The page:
the stipulations of the treaty of and arm 25 sail of the line yearly, Utrecht upon this subject. .

is, without the slightest delay or obEngland acts upon the principle. structions from the existence of a of seizing the enemy's merchandize, maritime war. under whatever flag it might be." The accounts that have been given The empire has been compelled to me of the good disposition which admit the principle of seizing Eng- animates your fellow.citizens have lish merchandize, or proceeding from afforded me pleasure; and I hope, the commerce of England, in what- ' in a short time, to have to praise the ever territory it may be. England . zeal and bravery of your seamen. seizes in every sea the pasengers, merchants, and carriers belonging to the nation she is at war with. France

AMERICA. is compelled to seize the English travellers. merchants, and carriers. Mr. Pinckney to Lord Wellesley.--Great

Cumberland Place, Dec. 10, 1810. in whatever part of the continent

My Lord, they may be, and wherever she can In compliance with the request conreach them; and 'if in this system tained in your note of the oth instant, there he any thing more consonant to I proceed to recapitulate in this letter, the spirit of the age, it is the injus- ' (with some variations, however,) the tice of the new English laws that statements and remarks which I had the must be charged with it.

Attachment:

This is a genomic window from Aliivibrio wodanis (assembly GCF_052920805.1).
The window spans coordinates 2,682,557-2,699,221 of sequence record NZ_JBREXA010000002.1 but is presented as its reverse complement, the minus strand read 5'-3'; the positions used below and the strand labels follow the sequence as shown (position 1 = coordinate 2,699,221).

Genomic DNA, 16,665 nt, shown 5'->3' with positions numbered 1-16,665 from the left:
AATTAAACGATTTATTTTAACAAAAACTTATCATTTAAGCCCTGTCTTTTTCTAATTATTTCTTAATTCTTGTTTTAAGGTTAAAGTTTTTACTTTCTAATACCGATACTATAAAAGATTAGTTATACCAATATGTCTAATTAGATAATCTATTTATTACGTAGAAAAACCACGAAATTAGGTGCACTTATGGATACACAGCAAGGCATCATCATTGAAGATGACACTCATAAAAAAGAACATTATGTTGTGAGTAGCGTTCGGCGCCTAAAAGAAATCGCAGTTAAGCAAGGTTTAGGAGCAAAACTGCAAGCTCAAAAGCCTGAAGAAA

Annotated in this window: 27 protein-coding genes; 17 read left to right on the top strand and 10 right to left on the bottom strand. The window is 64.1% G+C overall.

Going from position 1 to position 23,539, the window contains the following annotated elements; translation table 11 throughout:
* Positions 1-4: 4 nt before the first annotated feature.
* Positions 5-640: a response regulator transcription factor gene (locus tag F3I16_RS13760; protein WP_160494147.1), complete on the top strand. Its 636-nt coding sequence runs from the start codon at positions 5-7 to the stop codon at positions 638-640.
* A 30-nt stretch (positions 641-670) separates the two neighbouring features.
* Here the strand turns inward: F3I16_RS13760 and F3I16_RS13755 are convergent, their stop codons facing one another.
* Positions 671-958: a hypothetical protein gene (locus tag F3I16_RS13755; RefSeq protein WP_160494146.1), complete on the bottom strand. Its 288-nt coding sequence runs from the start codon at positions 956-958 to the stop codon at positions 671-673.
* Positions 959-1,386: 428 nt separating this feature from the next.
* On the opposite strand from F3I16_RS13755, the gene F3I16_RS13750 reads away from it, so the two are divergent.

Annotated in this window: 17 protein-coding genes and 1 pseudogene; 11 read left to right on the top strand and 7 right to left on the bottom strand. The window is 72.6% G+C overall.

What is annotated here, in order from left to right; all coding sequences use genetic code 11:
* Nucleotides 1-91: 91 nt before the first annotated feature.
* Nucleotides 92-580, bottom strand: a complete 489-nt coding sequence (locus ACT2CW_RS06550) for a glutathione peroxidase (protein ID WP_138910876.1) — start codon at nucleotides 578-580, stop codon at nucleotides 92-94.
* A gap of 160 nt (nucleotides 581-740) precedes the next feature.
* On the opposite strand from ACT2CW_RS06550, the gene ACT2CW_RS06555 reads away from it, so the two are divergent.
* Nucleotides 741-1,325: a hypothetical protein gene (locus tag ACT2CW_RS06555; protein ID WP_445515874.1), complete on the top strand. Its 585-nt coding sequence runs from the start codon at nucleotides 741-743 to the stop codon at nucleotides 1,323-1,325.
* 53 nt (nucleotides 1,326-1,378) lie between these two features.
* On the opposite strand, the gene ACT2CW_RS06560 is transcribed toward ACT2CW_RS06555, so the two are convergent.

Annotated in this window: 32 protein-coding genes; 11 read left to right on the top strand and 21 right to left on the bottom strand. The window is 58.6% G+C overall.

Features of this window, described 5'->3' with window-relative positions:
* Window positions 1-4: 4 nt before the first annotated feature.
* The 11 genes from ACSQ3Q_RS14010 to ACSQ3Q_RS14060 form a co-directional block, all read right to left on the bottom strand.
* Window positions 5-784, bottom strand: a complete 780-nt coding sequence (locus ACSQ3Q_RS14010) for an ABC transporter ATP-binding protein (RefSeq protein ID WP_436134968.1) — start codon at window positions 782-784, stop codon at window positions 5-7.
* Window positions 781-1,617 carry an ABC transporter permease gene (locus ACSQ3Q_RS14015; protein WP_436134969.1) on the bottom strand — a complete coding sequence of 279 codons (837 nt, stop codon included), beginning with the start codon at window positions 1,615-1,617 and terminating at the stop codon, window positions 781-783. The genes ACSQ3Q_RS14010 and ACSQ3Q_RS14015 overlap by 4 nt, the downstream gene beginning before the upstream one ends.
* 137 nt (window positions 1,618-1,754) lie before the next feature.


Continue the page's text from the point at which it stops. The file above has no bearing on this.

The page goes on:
honour to make in our conference of the

ini . 5th, respecting the revocation of the I have been pleased to enter into

French decrees, as connected with a these explanations with you, to con- change of system here on the subject of vince you that your union with the neutral rights. empire is the necessary result of the Your lordship need not be told, that British laws of 1806 and 1807, and I should have been happy to offer at a not the effect of any ambitious cal- much earlier moment every explanation culation. In my civil laws you will

in my power on matters of such high

concern to the rights and commerce of find a protection, which, in your

VTTCT, " your my country, and the future character maritime position, you can no longer of its foreign relations, if I had been find in the political code. That made to understand that explanation maritime commerce, which consti- was desired. . tuted your prosperity, cannot hence- My written communications of Au, forth he revived, but in conjunction gust and November were concise, but with the restoration of my maritime

they were not intended to be insufficient.

They furnished evidence which I thought power. The rights of nations, the com

I ne rights of nations, the conclusive, and abstained from laboured liberty of the seas, and a general cominentary, because I deemed it supeace, must be re-conquered at one perfluous. I had taken up an opnion, and the same time. When I shall which I abandoned reluctantly and late, have upwards of 100 sail of the liue, that the British government would be I shall subiugate England in a few eager to follow tbe example of France,

in recalling, as it had professed to do campaigns. The seamen of your

in promulgating, that extraordinary syscoasts, and the materials conveyed

nais conveyed tem of maritime annoyance, which in . to the mouths of your rivers, are 1807 presented to neutral trade in alnecessary to my purpose. France, most all its directions the hopeless alwithin her old limits, could not ternative of inactivity or confiscation; construct a marine in time of war. which considered it as a subject to be When her coasts were blockaded.. regulated, like the trade of the United she was compelled to receive the